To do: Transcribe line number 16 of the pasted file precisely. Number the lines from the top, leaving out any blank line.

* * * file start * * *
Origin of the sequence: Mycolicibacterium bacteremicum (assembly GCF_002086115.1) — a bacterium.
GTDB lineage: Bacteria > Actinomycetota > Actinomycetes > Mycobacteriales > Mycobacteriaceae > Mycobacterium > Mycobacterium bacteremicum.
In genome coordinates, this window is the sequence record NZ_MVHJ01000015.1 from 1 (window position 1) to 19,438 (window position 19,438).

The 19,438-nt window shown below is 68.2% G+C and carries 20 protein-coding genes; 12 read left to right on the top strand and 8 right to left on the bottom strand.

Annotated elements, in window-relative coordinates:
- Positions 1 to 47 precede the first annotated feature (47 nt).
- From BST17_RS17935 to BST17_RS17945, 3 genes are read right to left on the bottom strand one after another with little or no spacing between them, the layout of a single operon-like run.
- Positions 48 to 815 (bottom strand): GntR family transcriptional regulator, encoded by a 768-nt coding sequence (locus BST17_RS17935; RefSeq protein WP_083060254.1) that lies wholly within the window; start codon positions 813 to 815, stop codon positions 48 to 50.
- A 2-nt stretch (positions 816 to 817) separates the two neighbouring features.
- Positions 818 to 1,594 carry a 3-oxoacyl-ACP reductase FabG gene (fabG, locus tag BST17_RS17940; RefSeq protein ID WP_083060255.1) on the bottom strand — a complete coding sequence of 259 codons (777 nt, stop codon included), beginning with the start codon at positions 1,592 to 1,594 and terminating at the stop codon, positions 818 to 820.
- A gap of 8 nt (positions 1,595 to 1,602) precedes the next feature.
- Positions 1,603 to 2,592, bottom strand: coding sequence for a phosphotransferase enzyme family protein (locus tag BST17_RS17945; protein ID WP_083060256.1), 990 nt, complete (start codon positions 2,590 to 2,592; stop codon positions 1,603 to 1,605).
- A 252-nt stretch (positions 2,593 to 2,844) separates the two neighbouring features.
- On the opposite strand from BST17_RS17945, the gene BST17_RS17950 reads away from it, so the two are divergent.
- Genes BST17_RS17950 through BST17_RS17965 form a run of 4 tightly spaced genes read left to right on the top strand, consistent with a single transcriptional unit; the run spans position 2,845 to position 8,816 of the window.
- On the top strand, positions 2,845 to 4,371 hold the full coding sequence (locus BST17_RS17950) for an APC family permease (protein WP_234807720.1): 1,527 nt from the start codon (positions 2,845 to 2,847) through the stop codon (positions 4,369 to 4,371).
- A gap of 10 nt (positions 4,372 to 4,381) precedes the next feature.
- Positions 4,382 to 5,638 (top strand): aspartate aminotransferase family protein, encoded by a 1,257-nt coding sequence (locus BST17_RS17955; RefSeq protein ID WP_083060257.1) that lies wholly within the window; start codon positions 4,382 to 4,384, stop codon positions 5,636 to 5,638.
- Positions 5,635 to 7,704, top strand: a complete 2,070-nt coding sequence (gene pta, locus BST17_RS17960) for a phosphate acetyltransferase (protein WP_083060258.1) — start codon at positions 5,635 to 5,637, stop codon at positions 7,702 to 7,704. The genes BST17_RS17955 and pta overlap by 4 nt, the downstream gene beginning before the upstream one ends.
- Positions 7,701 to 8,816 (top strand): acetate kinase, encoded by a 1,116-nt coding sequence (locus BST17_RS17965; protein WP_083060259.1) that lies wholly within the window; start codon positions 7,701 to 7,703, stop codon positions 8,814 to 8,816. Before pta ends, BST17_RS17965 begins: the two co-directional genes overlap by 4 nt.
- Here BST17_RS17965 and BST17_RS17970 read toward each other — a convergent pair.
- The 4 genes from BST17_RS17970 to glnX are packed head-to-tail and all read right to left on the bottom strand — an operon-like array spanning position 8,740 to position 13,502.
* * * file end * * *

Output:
- On the top strand, positions 2,845 to 4,371 hold the full coding sequence (locus BST17_RS17950) for an APC family permease (protein WP_234807720.1): 1,527 nt from the start codon (positions 2,845 to 2,847) through the stop codon (positions 4,369 to 4,371).